Distracted driving victim speaks to students in ‘Death and Dying’ class

Distracted driving victim speaks to students in ‘Death and Dying’ class


For Dave Bieri, an elementary school principal in the Scranton School District, Feb. 25, 2015, started out just like any other ordinary day, until a casual decision to reach for a dropped cellphone on the floor of his car turned that day into one that would alter his life forever.After reaching over to retrieve the cell phone, his car smashed into a garbage truck. The impact decimated the car and trapped him inside. It would take emergency responders several hours to get him out.

“Doctors and nurses in the trauma ER told me I was lucky to be alive.”

— Dave Bieri, an elementary school principal who suffered life-threatening injuries in a car accident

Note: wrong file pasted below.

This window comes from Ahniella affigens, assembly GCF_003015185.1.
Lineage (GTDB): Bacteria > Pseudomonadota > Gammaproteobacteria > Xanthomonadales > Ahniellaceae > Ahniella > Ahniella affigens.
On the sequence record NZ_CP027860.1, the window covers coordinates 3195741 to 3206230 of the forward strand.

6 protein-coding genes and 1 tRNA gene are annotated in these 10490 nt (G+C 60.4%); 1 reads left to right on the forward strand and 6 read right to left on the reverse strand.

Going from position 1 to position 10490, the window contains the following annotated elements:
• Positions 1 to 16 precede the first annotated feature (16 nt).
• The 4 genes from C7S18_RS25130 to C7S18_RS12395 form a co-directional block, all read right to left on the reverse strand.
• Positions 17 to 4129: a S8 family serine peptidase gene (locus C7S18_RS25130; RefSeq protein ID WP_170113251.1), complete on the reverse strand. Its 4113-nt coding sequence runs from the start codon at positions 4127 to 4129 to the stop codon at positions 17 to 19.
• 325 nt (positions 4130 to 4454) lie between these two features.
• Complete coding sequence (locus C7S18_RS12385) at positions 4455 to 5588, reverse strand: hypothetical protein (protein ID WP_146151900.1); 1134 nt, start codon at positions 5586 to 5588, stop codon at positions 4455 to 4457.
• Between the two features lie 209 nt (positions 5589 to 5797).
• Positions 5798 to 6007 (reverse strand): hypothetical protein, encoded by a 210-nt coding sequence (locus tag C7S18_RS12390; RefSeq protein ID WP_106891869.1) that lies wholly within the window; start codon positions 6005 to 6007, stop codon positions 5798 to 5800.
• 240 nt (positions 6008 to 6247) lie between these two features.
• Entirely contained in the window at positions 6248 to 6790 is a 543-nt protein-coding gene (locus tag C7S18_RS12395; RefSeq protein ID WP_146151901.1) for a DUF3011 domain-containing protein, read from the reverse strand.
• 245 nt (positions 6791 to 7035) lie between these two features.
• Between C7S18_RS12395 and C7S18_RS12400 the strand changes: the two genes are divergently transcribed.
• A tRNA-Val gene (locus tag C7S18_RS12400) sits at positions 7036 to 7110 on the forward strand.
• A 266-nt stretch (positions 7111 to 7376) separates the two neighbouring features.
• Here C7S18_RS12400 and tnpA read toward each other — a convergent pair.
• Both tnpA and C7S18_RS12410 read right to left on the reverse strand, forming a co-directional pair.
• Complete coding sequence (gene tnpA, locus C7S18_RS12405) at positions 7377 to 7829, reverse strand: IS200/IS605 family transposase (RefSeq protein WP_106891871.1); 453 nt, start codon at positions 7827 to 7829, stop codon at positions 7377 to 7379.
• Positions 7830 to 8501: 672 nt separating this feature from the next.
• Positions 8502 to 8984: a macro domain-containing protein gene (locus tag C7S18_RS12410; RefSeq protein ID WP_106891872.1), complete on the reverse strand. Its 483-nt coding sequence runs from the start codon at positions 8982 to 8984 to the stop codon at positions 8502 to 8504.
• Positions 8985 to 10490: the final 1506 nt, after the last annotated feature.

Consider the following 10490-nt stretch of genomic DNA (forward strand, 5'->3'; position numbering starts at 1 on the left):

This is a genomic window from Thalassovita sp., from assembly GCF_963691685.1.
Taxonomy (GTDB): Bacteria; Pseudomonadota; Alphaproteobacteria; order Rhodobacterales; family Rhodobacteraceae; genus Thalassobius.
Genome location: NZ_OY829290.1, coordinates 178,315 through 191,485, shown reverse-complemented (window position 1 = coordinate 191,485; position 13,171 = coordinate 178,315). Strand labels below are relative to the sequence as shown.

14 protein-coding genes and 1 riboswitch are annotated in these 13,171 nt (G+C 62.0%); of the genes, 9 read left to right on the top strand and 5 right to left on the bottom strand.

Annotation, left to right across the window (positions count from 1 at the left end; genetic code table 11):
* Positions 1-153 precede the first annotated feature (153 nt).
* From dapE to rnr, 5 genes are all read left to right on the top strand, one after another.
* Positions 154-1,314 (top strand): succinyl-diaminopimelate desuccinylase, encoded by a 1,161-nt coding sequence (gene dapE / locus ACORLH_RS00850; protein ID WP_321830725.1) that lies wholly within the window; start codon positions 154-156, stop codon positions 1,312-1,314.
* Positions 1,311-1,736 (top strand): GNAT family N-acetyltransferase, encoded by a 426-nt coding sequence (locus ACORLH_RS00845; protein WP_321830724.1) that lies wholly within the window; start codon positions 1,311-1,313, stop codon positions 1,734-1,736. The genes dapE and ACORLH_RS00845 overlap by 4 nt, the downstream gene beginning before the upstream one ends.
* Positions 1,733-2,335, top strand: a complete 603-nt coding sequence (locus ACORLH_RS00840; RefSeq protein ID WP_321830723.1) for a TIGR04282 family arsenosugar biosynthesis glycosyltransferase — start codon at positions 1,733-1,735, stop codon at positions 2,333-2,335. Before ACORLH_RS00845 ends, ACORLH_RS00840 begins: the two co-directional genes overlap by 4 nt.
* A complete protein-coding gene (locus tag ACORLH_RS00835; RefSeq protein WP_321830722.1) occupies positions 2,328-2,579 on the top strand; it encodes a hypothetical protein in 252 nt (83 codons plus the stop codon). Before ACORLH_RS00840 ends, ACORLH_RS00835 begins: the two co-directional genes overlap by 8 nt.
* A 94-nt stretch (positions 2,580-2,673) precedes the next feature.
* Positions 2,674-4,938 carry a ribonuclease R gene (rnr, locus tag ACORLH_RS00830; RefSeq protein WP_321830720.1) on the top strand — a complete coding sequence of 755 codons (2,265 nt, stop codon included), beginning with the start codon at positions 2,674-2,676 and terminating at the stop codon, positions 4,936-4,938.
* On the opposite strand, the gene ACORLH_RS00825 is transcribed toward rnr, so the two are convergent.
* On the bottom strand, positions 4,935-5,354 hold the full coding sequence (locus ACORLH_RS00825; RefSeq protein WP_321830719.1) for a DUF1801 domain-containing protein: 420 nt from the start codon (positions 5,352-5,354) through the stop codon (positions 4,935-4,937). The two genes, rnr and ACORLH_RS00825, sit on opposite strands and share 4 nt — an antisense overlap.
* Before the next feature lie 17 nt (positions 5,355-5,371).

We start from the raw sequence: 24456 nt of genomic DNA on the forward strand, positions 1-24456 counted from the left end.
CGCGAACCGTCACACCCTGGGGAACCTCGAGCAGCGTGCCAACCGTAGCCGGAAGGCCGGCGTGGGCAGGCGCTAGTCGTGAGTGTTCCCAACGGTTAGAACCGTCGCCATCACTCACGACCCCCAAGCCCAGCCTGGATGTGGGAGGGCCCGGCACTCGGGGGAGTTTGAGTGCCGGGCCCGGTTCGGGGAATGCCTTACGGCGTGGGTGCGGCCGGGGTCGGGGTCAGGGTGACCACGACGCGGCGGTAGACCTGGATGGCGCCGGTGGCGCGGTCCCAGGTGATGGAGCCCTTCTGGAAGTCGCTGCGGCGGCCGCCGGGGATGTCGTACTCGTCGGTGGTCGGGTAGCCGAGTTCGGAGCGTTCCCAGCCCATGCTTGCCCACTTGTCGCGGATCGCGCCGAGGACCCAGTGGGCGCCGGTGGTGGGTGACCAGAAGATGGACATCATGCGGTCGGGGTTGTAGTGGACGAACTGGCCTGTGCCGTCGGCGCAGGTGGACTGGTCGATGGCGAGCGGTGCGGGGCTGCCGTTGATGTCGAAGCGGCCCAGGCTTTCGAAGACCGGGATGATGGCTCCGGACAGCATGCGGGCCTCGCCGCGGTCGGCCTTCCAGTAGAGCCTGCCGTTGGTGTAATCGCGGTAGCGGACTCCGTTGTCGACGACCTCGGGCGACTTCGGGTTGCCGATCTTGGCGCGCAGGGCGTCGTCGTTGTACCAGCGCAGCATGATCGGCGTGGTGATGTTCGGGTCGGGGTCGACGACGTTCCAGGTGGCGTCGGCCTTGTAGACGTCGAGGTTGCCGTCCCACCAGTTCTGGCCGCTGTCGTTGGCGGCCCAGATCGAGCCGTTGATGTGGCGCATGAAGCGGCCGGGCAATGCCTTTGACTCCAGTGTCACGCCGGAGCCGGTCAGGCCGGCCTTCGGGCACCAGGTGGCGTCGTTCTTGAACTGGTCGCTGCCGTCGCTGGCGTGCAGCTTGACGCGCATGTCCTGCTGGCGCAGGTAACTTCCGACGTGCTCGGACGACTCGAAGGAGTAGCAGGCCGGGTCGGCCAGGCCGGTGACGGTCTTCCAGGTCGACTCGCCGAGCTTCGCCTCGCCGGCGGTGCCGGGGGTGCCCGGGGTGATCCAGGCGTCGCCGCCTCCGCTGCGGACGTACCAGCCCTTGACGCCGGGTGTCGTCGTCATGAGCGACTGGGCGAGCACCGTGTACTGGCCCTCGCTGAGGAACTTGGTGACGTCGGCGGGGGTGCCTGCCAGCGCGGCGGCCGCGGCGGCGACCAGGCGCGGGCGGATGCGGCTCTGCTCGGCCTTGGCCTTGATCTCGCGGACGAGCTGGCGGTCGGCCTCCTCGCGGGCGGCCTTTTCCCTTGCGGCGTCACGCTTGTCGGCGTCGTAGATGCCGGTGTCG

“I’m not here to lecture you, and I’m not going to tell you not to use your cellphone when driving, because I know that is not going to work. Most people do it. I did it, adding that his hope is that after hearing the statistics about the negative impact of distracted driving and seeing a personal example of what could happen, they will be more careful and make responsible choices.”

— Bieri

  • 27 — the percentage of drivers in their 20’s that account for distracted drivers involved in fatal car crashes
  • 660,000 – approximate number of drivers using cellphones or manipulating electronic devices while driving at any given time during daylight hours in the U.S.
  • 3 – the number of times the risk of an accident increases if the driver is reaching for a phone, dialing or texting